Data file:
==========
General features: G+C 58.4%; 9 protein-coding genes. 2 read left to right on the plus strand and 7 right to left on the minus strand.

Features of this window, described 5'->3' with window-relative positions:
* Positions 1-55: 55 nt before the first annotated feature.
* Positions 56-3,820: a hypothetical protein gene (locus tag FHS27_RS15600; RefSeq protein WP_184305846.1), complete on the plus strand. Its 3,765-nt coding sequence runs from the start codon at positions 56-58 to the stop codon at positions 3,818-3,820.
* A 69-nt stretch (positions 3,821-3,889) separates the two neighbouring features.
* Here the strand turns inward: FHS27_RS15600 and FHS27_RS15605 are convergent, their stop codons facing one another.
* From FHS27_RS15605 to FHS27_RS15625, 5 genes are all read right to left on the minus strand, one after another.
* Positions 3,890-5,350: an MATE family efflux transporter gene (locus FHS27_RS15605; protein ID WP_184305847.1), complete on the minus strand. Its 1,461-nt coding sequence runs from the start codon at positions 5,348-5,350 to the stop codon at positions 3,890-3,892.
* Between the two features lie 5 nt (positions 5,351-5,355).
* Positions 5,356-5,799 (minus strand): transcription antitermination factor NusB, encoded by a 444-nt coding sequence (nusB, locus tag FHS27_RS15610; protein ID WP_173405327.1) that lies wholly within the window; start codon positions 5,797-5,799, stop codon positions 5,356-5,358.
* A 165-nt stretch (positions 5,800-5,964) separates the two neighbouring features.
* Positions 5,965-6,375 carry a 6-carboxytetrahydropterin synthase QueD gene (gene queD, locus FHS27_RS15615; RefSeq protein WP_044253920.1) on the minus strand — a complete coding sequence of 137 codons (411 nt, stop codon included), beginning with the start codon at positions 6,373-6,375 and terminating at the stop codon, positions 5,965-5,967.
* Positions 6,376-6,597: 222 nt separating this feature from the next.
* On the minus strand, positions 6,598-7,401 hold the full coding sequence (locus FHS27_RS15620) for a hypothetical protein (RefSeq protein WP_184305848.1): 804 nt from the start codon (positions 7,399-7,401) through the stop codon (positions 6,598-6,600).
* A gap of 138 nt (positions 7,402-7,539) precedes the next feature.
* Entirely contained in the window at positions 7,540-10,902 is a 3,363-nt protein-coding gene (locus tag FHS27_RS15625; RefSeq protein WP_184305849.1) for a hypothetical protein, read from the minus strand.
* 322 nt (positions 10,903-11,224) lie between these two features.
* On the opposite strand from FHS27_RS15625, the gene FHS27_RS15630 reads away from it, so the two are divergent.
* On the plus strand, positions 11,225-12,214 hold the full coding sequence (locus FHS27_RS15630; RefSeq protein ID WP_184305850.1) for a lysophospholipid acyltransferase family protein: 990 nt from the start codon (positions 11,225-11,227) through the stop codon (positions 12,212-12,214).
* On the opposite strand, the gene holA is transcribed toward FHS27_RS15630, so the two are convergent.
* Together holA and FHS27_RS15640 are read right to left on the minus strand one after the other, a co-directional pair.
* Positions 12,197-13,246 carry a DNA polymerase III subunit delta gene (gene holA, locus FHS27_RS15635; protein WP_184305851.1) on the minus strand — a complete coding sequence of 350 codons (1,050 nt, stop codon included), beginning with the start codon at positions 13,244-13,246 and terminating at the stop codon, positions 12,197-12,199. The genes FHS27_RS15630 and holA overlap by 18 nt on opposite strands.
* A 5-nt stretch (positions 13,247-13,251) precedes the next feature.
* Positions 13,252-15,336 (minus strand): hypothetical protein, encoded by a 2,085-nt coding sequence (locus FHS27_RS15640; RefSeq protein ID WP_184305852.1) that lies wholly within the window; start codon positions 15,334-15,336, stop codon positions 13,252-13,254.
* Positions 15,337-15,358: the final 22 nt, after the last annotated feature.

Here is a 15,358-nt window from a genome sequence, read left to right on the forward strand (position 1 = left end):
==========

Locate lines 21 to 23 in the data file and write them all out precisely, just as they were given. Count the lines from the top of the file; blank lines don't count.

* Together holA and FHS27_RS15640 are read right to left on the minus strand one after the other, a co-directional pair.
* Positions 12,197-13,246 carry a DNA polymerase III subunit delta gene (gene holA, locus FHS27_RS15635; protein WP_184305851.1) on the minus strand — a complete coding sequence of 350 codons (1,050 nt, stop codon included), beginning with the start codon at positions 13,244-13,246 and terminating at the stop codon, positions 12,197-12,199. The genes FHS27_RS15630 and holA overlap by 18 nt on opposite strands.
* A 5-nt stretch (positions 13,247-13,251) precedes the next feature.